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Peninsula Mines intersects high-grade flake graphite in Gapyeong drilling

Proactive Investors Monday, 10 December 2018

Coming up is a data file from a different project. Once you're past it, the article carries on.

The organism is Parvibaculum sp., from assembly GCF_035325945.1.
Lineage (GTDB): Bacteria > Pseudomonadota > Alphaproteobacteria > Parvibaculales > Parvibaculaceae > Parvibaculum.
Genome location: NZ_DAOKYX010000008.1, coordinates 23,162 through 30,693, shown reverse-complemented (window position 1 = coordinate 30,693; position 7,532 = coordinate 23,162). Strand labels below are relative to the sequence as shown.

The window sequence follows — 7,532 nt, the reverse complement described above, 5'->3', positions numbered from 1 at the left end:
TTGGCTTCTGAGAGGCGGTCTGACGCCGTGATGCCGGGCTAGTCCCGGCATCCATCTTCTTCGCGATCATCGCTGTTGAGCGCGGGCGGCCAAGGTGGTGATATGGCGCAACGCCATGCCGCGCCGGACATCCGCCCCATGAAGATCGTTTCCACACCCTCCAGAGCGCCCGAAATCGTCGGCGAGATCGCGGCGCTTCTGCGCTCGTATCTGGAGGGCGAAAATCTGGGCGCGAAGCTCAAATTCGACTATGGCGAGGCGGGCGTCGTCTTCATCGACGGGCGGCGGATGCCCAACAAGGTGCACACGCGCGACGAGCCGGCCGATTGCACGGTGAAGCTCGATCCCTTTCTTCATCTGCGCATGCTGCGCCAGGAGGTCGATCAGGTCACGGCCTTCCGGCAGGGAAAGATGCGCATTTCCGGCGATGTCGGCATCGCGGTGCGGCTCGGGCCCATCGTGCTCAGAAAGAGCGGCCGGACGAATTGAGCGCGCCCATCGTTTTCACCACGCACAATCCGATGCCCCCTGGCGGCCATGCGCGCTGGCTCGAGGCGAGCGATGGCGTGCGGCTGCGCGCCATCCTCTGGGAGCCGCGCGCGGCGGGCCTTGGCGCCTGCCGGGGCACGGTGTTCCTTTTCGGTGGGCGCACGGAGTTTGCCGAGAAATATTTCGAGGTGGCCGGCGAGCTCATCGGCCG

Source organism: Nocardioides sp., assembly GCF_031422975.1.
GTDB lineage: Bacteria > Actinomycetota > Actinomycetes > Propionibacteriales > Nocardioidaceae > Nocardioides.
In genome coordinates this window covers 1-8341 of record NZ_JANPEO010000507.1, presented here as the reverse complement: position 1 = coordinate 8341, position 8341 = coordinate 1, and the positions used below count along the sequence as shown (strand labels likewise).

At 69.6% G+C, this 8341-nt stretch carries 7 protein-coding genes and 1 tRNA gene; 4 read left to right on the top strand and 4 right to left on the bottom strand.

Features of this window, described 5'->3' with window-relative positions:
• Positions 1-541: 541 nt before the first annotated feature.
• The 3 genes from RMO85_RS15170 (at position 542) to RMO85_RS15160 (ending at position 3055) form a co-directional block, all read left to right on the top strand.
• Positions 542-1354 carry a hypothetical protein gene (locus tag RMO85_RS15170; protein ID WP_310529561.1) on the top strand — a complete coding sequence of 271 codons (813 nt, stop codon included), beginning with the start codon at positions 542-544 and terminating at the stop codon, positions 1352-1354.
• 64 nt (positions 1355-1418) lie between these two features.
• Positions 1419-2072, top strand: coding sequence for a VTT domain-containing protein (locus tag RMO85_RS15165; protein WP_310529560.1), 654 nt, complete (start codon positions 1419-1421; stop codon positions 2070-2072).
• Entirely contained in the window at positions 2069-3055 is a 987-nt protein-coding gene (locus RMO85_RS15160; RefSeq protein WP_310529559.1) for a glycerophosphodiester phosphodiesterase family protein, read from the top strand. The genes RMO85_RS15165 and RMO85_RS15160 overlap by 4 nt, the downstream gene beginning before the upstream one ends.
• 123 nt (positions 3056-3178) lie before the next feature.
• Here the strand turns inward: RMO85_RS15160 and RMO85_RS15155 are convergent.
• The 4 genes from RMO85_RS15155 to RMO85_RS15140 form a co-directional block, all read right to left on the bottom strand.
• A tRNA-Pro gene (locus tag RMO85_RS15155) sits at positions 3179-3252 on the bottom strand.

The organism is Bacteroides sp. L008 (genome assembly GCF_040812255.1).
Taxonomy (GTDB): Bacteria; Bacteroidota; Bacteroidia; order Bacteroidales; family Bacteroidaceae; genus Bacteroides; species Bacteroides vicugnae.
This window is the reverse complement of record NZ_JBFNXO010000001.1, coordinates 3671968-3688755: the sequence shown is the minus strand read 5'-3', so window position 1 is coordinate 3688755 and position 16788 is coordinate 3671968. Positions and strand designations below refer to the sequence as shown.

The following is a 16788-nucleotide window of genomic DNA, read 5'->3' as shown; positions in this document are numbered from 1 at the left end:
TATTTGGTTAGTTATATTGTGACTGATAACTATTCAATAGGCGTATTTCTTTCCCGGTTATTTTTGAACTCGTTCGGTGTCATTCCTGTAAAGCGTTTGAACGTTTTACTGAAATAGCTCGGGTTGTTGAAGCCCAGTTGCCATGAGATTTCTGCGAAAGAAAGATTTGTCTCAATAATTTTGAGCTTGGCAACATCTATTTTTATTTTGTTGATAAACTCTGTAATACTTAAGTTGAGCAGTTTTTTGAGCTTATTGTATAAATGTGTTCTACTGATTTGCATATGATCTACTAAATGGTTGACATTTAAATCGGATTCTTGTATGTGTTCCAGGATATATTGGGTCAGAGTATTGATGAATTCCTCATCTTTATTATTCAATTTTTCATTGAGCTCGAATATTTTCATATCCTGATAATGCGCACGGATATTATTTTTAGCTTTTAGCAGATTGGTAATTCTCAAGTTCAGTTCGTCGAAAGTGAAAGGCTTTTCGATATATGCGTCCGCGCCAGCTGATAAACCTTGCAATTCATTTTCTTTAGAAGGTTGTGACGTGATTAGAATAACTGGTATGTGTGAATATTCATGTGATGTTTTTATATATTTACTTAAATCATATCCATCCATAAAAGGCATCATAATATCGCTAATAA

Peninsula Mines Ltd (ASX:PSM) has intersected high-grade flake graphite in its initial drilling program at the flagship Gapyeong Graphite Project in South Korea. The program comprised six diamond drill holes on two 80-metre-spaced cross-sections across the high-conductivity electromagnetic (EM) anomaly that corresponds with the graphitic units. All six holes intersected graphite mineralisation including an interval of 8.63 metres at 12.1% total graphitic carbon (TGC) within an assay of 10.63 metres at 11.6% TGC. The results have confirmed Peninsula’s exploration target model for Gapyeong, which is for a shallow plunging synformal structure as indicated by the EM model.   Peninsula managing director Jon Dugdale said the high-grade flake-graphite intersections were very encouraging and confirmed the thickness and 12%-plus grades intersected in previous trenching. The company has also initiated metallurgical testing on fresh-rock drilling samples to confirm that a greater-than-95% TGC concentrate can be produced from the sulphide-bearing graphitic material. Previous testing on surface trenching samples produced high-purity concentrate of 95.4%. Further drilling to define a maiden flake-graphite resource will be planned based on the results of the fresh-rock metallurgy. READ: Peninsula Mines extends supply agreement for Madagascan large-flake graphite Dugdale said: “The next step is to complete confirmatory concentrate metallurgy on fresh rock samples before we continue drilling to target a maiden flake-graphite mineral resource in South Korea. “The main graphitic unit appears to be thickening closer to the interpreted fold hinge at depth, representing a target for thicker, high-grade, graphite intersections similar to those produced by previous trenching.” READ: Peninsula Mines confirms flake-graphite exploration target with Gapyeong intersections Drill holes on each cross-section of the eastern limb intersected multiple steeply-dipping skarn and marble-hosted graphitic units which are interpreted to be folded into a shallowly north-plunging synformal structure. Other assay results are: 6.55 metres at 7.9% TGC from 39.6 metres, including 2.47 metres at 11.9%; 10.56 metres at 7.1% from 70.91 metres, including 5.44 metres at 10% and 1.81 metres at 10.7% from 86.95 metres; and 6.45 metres at 4.6% from 15.22 metres and 2.64 metres at 7.7% from 38.13 metres. The western fold limb hosts lower-grade disseminated flake graphite with associated skarn and calc-silicate alteration and sulphide mineralisation. On the eastern fold, however, the flake-graphite notably increases in abundance, as does the alteration and sulphide mineralisation. Additional trenching and channel sampling have also been completed and confirms the graphitic units extend over a 400-metre strike length, corresponding to the southern EM anomaly. READ: Peninsula Mines receives cash injection from sale of Daehwa project Dugdale added: “The ultimate goal is to develop a high-grade graphite mineral resource and prove the potential to produce high-purity, battery-grade, spherical graphite on the doorstep of the world’s largest lithium-ion battery industry. “These drilling results are a key step towards achieving these objectives.” The presence of strong sulphide mineralisation had not been evident in previous channel sampling, most likely being oxidised and leached at surface. Further metallurgical testing will be conducted to confirm the graphite ore’s amenability to produce high-purity concentrate. READ: Peninsula Mines hits high-grade gold and silver in Osu diamond drilling The metallurgical work will look to generate a five-kilogram graphite concentrate sample for spherical graphite test work, with the objective of producing a 99.95% TGC-purity spherical graphite product. This is to meet the specifications of South Korean lithium-ion battery anode manufacturers and other in-country end-users. Peninsula has had advanced discussions with end-users in Korea regarding feed for battery manufacture and potentially also large-flake graphite for refractories in the steelmaking industry.

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